What Clinton and the elite didn’t understand was that this group was sufficient to serve as Trump’s base and that he could add to it. Looking at exit polls, the hostility of women to Trump turned out to not be there. Over 20 percent of Hispanics voted for Trump. Trump built a coalition that Clinton believed could not be built. It was in some ways a broader coalition than she had created. The elite made assumptions about women, Hispanics and others implying it was inconceivable for anyone other than the deplorables to support Trump.
Clinton’s statement about Trump’s followers struck me at the time, and still does, as amazing. She was then a few points ahead of Trump, which meant that nearly half of the country supported him. By implication, she was saying that half the country is deplorable. Her statement was not only contemptuous, but showed her to be a terrible politician. To win the election, she needed to hold all of her supporters, plus take away some of Trump’s. The deplorable statement drove many off instead.
It was not only bad politics. It also represents a core internal problem. The elite of the United States – and all countries have and need elites – has become profoundly self-enclosed. This is similar to the situation in the U.K. when the elite was enraged at the Brexit referendum result, and hurled epithets at the narrow majority that voted for Brexit, calling them uneducated, incapable of understanding the issues and so on.
Economic stresses build up in all societies at various points. At this moment, European countries are undergoing the same sort of stresses as the United States, but even more intensely. Nationalist movements are growing in many of those countries. They are hostile to the European Union, oppose uncontrolled immigration and are resentful of policies that impose austerity that affects the middle and lower classes, without significant impact on the elite.
Trump is part of this broader crisis. Where European nationalists oppose the EU, Trump wants to renegotiate NAFTA. Where the Europeans oppose uncontrolled Muslim immigration, Trump opposes Muslim and Mexican immigration. Where the Europeans talk about ending austerity, Trump speaks of tax cuts to stimulate investment.
Whether these policies are appropriate is not what matters here. The issue is that extended economic dysfunction has inevitable political consequences. This presidential campaign pivoted on the fact that Clinton did not understand the political movement that was rising and dismissed it as marginal. Trump did understand it, played to it and won the presidency. But it goes one step deeper. He won the election by arguing that Washington and the media were oblivious to the economic problem. During the later days of the campaign, he consistently made the claim that the Washington elite in particular was completely out of touch with the reality of any Americans outside its class.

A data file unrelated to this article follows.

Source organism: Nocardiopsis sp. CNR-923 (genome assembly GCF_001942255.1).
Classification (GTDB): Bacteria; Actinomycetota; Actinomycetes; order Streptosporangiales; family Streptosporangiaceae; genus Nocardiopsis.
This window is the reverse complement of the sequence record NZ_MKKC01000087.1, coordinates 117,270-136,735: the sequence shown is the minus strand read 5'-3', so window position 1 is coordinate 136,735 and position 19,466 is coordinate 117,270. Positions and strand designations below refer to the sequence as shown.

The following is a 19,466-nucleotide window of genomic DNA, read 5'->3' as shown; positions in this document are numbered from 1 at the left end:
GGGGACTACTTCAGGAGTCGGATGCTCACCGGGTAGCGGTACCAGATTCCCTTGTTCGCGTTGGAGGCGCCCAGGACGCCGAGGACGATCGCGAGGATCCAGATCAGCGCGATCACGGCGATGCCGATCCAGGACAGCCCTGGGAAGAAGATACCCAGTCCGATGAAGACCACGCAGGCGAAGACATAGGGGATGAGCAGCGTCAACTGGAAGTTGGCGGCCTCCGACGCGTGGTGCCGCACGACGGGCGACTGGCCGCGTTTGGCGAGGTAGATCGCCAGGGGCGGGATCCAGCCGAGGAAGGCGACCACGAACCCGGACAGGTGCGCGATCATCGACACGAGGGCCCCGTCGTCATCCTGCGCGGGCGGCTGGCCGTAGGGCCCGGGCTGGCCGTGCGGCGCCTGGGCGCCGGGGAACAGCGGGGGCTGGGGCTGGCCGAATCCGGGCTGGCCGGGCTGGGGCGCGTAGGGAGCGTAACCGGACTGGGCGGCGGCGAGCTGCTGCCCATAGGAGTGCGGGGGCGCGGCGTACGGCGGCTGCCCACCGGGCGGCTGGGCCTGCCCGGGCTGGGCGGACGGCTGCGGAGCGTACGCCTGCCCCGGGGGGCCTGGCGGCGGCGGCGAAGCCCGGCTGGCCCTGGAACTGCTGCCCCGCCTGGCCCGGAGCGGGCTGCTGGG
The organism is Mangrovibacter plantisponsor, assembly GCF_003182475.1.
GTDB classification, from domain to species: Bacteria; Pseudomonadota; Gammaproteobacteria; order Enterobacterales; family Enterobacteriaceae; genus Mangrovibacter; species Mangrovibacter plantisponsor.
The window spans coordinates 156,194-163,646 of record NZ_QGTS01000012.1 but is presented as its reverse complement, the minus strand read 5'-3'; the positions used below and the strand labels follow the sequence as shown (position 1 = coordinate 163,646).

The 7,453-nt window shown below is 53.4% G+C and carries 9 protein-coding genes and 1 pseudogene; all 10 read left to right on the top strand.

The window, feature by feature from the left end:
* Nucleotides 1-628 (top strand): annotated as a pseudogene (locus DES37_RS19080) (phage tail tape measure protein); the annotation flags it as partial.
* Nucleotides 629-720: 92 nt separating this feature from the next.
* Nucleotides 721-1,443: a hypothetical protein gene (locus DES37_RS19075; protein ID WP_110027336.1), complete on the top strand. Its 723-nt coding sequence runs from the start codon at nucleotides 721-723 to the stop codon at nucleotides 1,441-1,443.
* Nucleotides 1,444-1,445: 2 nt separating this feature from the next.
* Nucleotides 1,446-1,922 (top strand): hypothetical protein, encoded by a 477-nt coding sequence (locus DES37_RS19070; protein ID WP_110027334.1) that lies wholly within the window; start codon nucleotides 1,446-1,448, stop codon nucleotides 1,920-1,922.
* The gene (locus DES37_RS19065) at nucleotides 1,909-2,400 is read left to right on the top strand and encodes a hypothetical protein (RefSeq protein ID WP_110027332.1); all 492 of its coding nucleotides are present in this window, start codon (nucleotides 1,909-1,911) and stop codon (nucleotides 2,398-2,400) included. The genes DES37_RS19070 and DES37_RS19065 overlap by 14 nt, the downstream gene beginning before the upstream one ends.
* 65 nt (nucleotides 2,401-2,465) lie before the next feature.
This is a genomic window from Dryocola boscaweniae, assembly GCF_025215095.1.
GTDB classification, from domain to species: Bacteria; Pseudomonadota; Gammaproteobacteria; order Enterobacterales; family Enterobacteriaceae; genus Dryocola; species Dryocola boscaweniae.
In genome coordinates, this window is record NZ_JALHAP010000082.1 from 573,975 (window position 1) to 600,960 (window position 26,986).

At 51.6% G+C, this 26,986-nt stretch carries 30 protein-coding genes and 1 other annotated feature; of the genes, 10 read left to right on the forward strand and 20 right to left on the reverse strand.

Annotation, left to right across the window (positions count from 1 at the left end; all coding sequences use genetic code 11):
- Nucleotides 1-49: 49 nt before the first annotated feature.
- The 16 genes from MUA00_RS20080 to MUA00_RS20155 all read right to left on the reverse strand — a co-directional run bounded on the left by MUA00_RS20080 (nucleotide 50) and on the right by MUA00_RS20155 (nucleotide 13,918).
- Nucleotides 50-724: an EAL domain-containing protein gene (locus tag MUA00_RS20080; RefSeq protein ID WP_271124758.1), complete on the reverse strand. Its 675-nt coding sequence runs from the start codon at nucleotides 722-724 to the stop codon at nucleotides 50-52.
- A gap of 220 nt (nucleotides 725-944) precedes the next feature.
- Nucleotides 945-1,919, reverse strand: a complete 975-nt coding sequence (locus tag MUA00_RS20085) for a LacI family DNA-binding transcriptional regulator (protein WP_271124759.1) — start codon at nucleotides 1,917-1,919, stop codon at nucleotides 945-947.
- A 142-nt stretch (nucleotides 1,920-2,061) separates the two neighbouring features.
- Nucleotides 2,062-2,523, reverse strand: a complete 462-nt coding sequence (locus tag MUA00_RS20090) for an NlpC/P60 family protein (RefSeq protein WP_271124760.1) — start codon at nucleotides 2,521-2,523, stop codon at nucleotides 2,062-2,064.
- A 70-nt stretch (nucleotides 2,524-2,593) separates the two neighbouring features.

I can safely assert Trump was the better politician. He won, not an overwhelming victory, but a decisive one. Clinton’s weakness was that she saw her position at the heart of the political establishment as decisive. She dismissed Bernie Sanders in spite of his strength, and she never really took Trump seriously. She regarded the 3-point lead in the polls as sufficient. That was complacency, but it hid a lack of understanding that a political volcano was building in the middle class, and many others shared in the sense that things were going wrong.
Clinton didn’t see a major problem, although her predecessors in the Democratic Party (LBJ and FDR) had. Her advisers didn’t see it. Instead they saw an intemperate man hurling insults at others, totally unsuited for high office. Unfortunately, voters turned out to be far less interested in Trump’s rudeness than in Clinton’s cluelessness.
Some will lay blame for the loss on FBI Director James Comey’s letter. That undoubtedly contributed to it. But it was not decisive. Economic dysfunction leads to political upheaval, and Clinton didn’t grasp the significance of the dysfunction. And somewhere in her mind the fact that white males without a college degree opposed her indicated that only deplorable people opposed her, although why white males without a college education should be thought of as deplorable is an important question.
In any case, the election is a surprise only because the polls were so wrong. Trump was likely in the lead for quite a while. The decline in the accuracy of polls is noteworthy, primarily because Clinton might have thought more deeply about her situation if she had known she was behind.
Trump executed an obnoxious campaign. I was deeply offended by his attack on John McCain, not over the question of whether McCain was a hero, but rather because Trump said he preferred pilots who don’t get shot down to those who do. As commander in chief, he will, like every president since FDR, have to order troops into harm’s way. How does a commander order his pilots to strike, when they know that if they are shot down, their commander’s respect for them will decline? This was an election where offensive statements abounded. Trump had more than Clinton, but Clinton’s comments were a direct attack on a class of voters, which was more startling. In the end, the voters decided.
Trump will be president and he has made sweeping promises as all candidates do. It is easy to dismiss these promises, as it was easy to dismiss the idea that he would get the Republican nomination, or that he would win the election. Like all political leaders he will be constrained by reality. But seeing reality clearly enough to achieve what others think is impossible is what makes great leaders. I have difficulty imagining what his government will look like, but I was someone who thought he would never get the Republican nomination. It is important to be cautious about dismissing this man.